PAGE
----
By Steve Brawner
© 2015 by Steve Brawner Communications, Inc.
A column with the word “levees” in the headline probably won’t attract a record number of readers. Unless you live in a floodplain, they’re just big piles of dirt, right?
Well, not really.
The recent floods have drawn attention to Arkansas’ deteriorating levees. Really, “forgotten” is the better word. As reported in the Arkansas Democrat-Gazette Sunday and elsewhere, it turns out that, in many cases, no one’s really in charge of maintaining them, or even caring whether or not they exist. They were built when the need was obvious, such as after the Great Flood of 1927, when the overflowing Mississippi River submerged much of the state. Local boards were set up to maintain them, and legislation was passed to ensure their independence. The board members – those with memories of those floods – grew old and died or for whatever reason stopped paying attention. Those big piles of dirt continued to function fine for decades – until, this past spring, when at least a couple of them didn’t.
A levee is just like anything else in that it becomes less effective over time unless it is maintained. Dirt erodes. Vegetation overgrows. Mankind intrudes. As the Democrat-Gazette reported, one levee nearly failed because someone once dug a hole at its base for a construction project.
This spring was a wake-up call, so legislators are scheduled to hold hearings June 24. It helps that one of them, Sen. Jason Rapert, R-Conway, saw his property submerged under water during the flooding. The issues will be the same as they often are in a democracy: Should someone be in charge, and if so, who? And, where will the money come from?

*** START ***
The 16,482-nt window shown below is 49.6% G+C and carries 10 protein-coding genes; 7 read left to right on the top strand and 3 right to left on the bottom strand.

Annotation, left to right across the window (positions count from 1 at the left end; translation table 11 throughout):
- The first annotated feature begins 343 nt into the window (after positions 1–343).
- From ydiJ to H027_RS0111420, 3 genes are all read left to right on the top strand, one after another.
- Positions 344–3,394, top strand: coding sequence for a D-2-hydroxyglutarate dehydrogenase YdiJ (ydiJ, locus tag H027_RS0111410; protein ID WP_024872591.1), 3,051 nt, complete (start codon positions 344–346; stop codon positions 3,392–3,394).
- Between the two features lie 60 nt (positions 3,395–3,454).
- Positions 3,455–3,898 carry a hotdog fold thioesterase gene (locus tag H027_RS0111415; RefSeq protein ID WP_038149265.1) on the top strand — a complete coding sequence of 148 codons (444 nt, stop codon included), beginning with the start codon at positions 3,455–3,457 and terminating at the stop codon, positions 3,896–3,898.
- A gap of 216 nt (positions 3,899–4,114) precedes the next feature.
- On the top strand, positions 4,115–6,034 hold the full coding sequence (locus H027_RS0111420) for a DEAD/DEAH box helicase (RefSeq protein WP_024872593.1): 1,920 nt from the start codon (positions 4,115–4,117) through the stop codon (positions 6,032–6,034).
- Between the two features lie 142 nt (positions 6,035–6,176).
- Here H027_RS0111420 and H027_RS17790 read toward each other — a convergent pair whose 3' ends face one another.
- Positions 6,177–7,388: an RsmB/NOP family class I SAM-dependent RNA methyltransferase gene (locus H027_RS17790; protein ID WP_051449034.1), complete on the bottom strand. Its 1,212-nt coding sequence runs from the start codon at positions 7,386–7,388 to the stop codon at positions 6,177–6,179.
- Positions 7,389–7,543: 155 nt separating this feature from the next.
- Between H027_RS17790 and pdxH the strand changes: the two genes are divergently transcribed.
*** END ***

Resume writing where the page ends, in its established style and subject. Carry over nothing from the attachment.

Were this only about piles of dirt, I probably wouldn’t be writing about it, but Arkansas’ levee situation is part of a larger story – in fact, one of today’s biggest.
For centuries, this was the land of sacrificial investment. Immigrants came here knowing it might take a generation for the family to really enjoy the benefits. Wars were fought where more than just a few contributed. Railroads were laid. Roads and bridges were built. Arkansas taxpayers in the early 20th century paid extra so that’s today’s taxpayers would have an extra sturdy State Capitol to conduct the people’s business.
Contrast that with today, when it’s way too much about the present, and we’ll let our children fend for themselves. The obvious example is the $18 trillion national debt – equivalent to $57,000 for every American man, woman and child – almost all of which has been created since 1980.
But there are other less obvious ways in which we’re passing on the costs of the things we take for granted because of misplaced priorities and waste. For example, the nation isn’t properly maintaining its aging transportation infrastructure, much less making significant improvements. Instead of making tough choices and really addressing the deficiencies, Congress patched a hole in the highway budget this past year partly through an accounting gimmick that borrows from the next 10 years. That money has been spent, future taxpayers will be paying, and yet the Highway Trust Fund is nearly insolvent again. Meanwhile, plumbing systems in many cities are aging. In some cases, they’re more than a century old. Few care as long as it goes away when they flush, but someone will have to fix those pipes eventually.
Americans often assign names and characteristics to generations: the baby boomers, Generation X, the Millennials, but it won’t take long for future Americans to lump us all into one category. We think of the 1700s as the age of exploration and the American Revolution, the 1800s as the era of expansion and the Civil War, and the 1900s as the century of American victory and ascendancy. I fear they’ll someday say ours was the Era of Neglect.
It doesn’t have to be this way. We’re still capable of investing. Maybe this recent scare will result in a renewed emphasis on levee maintenance. Everyone recognizes it costs much less to maintain a big pile of dirt than it does to rebuild a flooded community. Meanwhile, Congress at least recognizes the need to invest in the nation’s transportation infrastructure, even if it hasn’t figured out how. Sometimes those old plumbing pipes actually do get fixed.
I’m struggling to come up with something positive to say about the national debt. How about this? Americans have overcome worse.
Let’s just hope it doesn’t take the equivalent of a flood before we’ll try.